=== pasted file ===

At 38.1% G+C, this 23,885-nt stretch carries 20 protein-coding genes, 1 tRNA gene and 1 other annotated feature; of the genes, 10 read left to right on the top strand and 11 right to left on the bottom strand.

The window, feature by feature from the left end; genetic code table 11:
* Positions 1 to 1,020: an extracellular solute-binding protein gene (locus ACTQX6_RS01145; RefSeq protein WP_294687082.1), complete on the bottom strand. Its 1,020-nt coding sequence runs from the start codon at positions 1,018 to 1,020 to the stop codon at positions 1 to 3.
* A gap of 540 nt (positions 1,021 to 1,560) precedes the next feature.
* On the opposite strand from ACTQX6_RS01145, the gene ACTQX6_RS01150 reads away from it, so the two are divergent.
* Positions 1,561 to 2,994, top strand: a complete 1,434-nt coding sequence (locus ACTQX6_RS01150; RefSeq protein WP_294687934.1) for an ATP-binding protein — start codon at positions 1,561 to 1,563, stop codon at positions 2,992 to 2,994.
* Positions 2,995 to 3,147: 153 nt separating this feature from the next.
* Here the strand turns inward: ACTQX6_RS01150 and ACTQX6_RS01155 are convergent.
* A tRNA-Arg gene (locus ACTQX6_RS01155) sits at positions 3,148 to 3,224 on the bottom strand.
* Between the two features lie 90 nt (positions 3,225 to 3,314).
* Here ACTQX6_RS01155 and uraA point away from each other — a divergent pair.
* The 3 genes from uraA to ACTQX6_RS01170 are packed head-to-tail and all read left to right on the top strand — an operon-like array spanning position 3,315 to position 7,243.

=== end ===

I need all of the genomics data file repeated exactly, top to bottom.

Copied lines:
At 38.1% G+C, this 23,885-nt stretch carries 20 protein-coding genes, 1 tRNA gene and 1 other annotated feature; of the genes, 10 read left to right on the top strand and 11 right to left on the bottom strand.

The window, feature by feature from the left end; genetic code table 11:
* Positions 1 to 1,020: an extracellular solute-binding protein gene (locus ACTQX6_RS01145; RefSeq protein WP_294687082.1), complete on the bottom strand. Its 1,020-nt coding sequence runs from the start codon at positions 1,018 to 1,020 to the stop codon at positions 1 to 3.
* A gap of 540 nt (positions 1,021 to 1,560) precedes the next feature.
* On the opposite strand from ACTQX6_RS01145, the gene ACTQX6_RS01150 reads away from it, so the two are divergent.
* Positions 1,561 to 2,994, top strand: a complete 1,434-nt coding sequence (locus ACTQX6_RS01150; RefSeq protein WP_294687934.1) for an ATP-binding protein — start codon at positions 1,561 to 1,563, stop codon at positions 2,992 to 2,994.
* Positions 2,995 to 3,147: 153 nt separating this feature from the next.
* Here the strand turns inward: ACTQX6_RS01150 and ACTQX6_RS01155 are convergent.
* A tRNA-Arg gene (locus ACTQX6_RS01155) sits at positions 3,148 to 3,224 on the bottom strand.
* Between the two features lie 90 nt (positions 3,225 to 3,314).
* Here ACTQX6_RS01155 and uraA point away from each other — a divergent pair.
* The 3 genes from uraA to ACTQX6_RS01170 are packed head-to-tail and all read left to right on the top strand — an operon-like array spanning position 3,315 to position 7,243.